Telling Latinx’s Stories through Digital Humanities and Community-Engaged Projects
Elvira Aballi Morell – Department of Spanish and Portuguese & Mellon Graduate Fellow
The Latinx community in the U.S. has been growing exponentially, and with it, the community’s needs. It is known that “Latinos accounted for half of the growth in the U.S. between 2000 and 2012” (Tennessean). However, most people may not know that most of that growth came from U.S.-born Latinos, not immigrants. Despite this shift in the population composition, Latinx bridge-building has been challenging to accomplish. Vanderbilt University is concerned about this and is expanding its outreach and creating strategies to mitigate exclusions and reach underprivileged communities.
COVID 19 has shaped teaching, learning, and archival research. During the pandemic, the transition to online environments has been essential. In all the world, classes moved from the classrooms to small screens. As a teacher, I also had to transition to online teaching in March 2020. And as a scholar, my interest in preserving history and culture was enriched by digital exhibitions and archives. That is why I started participating in the Digital Collections working group hosted by the Center for Digital Humanities at VU. During that time, I was captivated by all of the tools, approaches, and opportunities that Digital Humanities offers to creative people. As I wanted to continue to explore my digital scholarship, I became a Mellon Graduate Student Fellow in Digital Humanities, where I am developing my project “ContArte Latinoamérica” (CAL), a digital repository of works of art made by Latinx artists.
I have seen first-hand the interests and needs of members and change agents in the Latinx community concerning having more places, equity, and opportunities to express themselves and tell their stories. There are few spaces for the Latinx community to be creative and even fewer opportunities to engage in a fruitful dialogue with other communities in the U.S.
The first exhibit hosted by CAL was “Connections.” I collaborated with Marcela Castaño, a Colombian textile artist based in Nashville. The process of launching an exhibit in CAL is divided into five phases:
(1) Taking photographs of selected works.
(2) Writing a description for each piece of art from the collection, in Spanish and English, bearing in mind that the language won’t impede access to the content.
(3) Interviewing the artist and creating a short film of 11 minutes, included in the online exhibition—edited by me using Premiere.
(4) Designing the website.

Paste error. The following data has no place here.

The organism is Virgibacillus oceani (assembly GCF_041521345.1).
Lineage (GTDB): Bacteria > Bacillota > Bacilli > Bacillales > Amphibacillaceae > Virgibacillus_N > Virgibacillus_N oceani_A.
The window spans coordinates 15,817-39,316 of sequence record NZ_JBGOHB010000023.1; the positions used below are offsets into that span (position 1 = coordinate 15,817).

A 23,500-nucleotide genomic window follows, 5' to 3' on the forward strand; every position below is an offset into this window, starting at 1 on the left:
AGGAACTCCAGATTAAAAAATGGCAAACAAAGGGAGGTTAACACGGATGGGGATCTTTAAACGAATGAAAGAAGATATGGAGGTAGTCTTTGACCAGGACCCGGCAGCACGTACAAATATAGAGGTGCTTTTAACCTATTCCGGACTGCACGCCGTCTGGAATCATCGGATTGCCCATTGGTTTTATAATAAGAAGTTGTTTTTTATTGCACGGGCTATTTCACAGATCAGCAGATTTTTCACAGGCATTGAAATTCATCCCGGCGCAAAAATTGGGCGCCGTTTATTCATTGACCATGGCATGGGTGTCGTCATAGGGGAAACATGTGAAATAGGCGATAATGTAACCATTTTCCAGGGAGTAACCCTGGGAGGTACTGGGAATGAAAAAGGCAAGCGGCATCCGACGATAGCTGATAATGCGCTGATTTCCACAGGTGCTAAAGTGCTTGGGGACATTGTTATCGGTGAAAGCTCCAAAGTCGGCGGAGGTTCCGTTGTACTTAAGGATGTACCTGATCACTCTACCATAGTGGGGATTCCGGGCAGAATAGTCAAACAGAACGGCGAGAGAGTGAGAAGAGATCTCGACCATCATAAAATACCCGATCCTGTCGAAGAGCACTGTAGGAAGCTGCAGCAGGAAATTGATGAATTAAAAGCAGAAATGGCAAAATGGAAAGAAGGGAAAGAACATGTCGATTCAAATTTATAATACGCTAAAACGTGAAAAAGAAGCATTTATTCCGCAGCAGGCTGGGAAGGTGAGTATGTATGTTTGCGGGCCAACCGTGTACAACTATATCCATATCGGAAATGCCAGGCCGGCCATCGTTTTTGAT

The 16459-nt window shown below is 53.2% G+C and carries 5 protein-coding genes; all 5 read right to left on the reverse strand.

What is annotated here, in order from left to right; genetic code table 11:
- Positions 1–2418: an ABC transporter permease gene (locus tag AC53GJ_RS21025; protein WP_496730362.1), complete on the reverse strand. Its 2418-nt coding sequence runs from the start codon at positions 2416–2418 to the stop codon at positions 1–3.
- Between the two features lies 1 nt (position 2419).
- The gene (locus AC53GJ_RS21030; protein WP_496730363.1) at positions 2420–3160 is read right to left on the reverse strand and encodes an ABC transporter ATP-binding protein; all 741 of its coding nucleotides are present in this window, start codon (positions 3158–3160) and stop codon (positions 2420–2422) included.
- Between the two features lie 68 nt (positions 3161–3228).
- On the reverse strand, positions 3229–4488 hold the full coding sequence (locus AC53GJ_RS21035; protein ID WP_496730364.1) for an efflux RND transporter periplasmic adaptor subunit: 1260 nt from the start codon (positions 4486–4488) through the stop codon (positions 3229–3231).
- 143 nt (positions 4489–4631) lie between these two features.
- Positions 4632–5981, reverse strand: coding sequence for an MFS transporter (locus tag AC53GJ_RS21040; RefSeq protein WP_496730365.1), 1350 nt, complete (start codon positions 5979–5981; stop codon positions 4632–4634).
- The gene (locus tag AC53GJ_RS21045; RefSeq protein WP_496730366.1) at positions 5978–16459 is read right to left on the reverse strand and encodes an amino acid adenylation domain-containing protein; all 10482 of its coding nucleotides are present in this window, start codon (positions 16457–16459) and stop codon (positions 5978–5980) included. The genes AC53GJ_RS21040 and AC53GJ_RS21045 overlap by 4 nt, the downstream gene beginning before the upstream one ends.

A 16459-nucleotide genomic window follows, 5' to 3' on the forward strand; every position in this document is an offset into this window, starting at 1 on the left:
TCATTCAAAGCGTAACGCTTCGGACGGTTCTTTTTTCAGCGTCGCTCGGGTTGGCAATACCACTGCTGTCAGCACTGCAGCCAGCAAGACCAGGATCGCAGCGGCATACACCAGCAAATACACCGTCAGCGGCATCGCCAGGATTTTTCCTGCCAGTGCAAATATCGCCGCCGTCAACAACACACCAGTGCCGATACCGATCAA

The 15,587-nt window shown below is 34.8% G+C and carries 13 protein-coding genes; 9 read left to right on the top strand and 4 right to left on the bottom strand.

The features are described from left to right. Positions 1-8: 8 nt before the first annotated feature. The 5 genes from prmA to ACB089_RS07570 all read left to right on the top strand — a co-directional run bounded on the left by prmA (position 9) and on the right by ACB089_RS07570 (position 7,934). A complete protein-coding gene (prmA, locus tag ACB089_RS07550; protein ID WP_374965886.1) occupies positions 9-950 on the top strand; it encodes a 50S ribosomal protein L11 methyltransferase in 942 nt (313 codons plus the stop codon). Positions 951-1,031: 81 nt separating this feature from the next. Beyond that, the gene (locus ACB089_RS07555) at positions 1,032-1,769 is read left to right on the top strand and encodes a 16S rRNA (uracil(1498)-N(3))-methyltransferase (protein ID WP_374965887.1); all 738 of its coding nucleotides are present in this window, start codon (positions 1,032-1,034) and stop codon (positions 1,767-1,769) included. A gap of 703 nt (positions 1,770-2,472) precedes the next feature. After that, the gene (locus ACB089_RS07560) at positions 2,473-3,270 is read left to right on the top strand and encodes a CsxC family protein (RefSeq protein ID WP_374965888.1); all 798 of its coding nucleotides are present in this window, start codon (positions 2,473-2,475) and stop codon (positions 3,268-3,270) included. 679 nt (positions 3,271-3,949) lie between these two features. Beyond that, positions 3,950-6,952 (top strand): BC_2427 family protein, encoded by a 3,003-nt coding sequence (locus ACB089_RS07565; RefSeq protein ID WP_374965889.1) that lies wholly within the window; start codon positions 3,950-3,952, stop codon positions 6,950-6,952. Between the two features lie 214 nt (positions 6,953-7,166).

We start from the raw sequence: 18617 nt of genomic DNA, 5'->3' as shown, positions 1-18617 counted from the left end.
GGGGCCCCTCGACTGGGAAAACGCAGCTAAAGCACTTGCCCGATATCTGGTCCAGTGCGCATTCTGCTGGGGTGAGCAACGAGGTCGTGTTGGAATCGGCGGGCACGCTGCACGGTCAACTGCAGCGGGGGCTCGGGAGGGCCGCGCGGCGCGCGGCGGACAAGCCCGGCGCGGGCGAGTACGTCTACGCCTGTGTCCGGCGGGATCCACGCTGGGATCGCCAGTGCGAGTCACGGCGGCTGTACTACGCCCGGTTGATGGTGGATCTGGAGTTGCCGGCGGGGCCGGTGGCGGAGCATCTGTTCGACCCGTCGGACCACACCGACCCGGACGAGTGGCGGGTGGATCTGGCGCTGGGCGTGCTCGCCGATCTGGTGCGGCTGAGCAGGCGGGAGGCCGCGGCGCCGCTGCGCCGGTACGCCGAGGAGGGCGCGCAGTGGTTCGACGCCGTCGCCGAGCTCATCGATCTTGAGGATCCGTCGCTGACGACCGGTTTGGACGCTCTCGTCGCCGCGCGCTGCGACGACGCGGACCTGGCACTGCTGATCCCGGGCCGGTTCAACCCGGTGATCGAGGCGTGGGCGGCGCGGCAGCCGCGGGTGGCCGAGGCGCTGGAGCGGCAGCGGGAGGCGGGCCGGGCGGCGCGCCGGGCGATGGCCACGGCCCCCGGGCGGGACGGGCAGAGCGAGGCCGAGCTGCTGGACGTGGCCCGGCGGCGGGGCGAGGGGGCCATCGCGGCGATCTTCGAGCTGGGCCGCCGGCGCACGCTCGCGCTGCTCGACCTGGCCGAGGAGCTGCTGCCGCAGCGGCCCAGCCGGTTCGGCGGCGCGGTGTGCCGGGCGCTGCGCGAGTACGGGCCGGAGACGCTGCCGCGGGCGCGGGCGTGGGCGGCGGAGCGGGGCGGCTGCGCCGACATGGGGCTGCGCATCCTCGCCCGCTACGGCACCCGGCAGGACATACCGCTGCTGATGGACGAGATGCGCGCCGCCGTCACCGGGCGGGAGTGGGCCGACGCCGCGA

(5) Hosting the exhibition opening (public Zoom session).
Benefitting from the CAL experience, Castaño and I invited the ESL Tennessee State University teacher Vladimir Betancur to work with us in the community-engaged project HEART: Unifying Communities (Heart UC). This project is an artistic workshop where Spanish creative writing, textile art, and English as a second language—an alternative means of expression—meet.
Thanks to the generous support of six institutions —Digital Humanities Center, the Curb Center, the Center for Latin American, Caribbean, and Latinx Studies (CLACX), the Department of Spanish and Portuguese at VU, the TSU Intensive English Center, and the Mellon Foundation—Heart UC will have four phases. The initial stages have already been implemented since October 4, 2021.
What do Heart UC workshops look like?
(1) Creative writing and literature sessions: Participants engage in group readings and analysis of canonical Spanish literary texts, leading them to write creative texts and find inspiration for their art pieces.
(2) Art sessions: Participants are trained in different textile techniques, allowing them to translate the texts into art.
(3) English and presentation skills sessions: Participants learn and develop oral skills to present their project to others.
(4) Public showcase: Participants will be part of a collective exhibition leading to an online showcase in CAL.
(5) Digital anthology publication: The texts generated in our creative writing sessions will be part of a Digital Book. The collection will include a letter, a poem, a short story, and a monologue created by each participant.
CAL and HEART UC have provided me with in-depth knowledge about the Latinx perspective and enriched my theoretical worldview with hands-on experience. Both projects have impacted my teaching practices, helping me shape a more inclusive environment. I believe that the way we engage with people and cultures can make students feel included. Finding sources that explore social justice content is not enough; choosing relevant articles or authentic resources or including language context in our classes is not enough. As teachers and scholars, we need to develop meaningful relationships through language, culture, and literary or artistic artifacts.